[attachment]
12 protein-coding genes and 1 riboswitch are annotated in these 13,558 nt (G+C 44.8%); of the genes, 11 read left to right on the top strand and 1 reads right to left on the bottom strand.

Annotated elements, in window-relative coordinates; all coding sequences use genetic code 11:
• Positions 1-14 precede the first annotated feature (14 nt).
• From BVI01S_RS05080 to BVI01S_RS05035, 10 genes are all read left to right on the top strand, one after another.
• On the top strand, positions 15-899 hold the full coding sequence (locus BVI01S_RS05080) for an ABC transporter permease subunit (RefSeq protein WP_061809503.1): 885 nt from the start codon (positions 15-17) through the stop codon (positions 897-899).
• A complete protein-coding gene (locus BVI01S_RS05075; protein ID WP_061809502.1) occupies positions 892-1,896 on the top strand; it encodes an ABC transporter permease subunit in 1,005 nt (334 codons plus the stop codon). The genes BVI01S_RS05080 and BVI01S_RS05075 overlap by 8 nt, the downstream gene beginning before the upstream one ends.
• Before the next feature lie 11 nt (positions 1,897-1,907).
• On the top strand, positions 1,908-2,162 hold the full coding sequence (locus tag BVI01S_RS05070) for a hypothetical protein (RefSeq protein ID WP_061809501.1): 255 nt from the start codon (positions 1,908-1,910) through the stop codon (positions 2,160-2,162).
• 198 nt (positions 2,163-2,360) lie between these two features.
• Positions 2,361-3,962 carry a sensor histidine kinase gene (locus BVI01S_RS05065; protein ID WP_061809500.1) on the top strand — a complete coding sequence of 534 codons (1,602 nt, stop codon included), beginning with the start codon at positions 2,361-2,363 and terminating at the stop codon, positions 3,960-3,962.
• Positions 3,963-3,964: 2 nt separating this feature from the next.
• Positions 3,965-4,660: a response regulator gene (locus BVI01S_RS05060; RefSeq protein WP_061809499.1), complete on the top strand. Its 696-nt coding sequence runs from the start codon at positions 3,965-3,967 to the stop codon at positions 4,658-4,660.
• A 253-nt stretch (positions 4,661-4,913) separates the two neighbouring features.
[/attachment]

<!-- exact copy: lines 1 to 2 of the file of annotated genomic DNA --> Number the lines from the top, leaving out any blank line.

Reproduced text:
12 protein-coding genes and 1 riboswitch are annotated in these 13,558 nt (G+C 44.8%); of the genes, 11 read left to right on the top strand and 1 reads right to left on the bottom strand.

Annotated elements, in window-relative coordinates; all coding sequences use genetic code 11: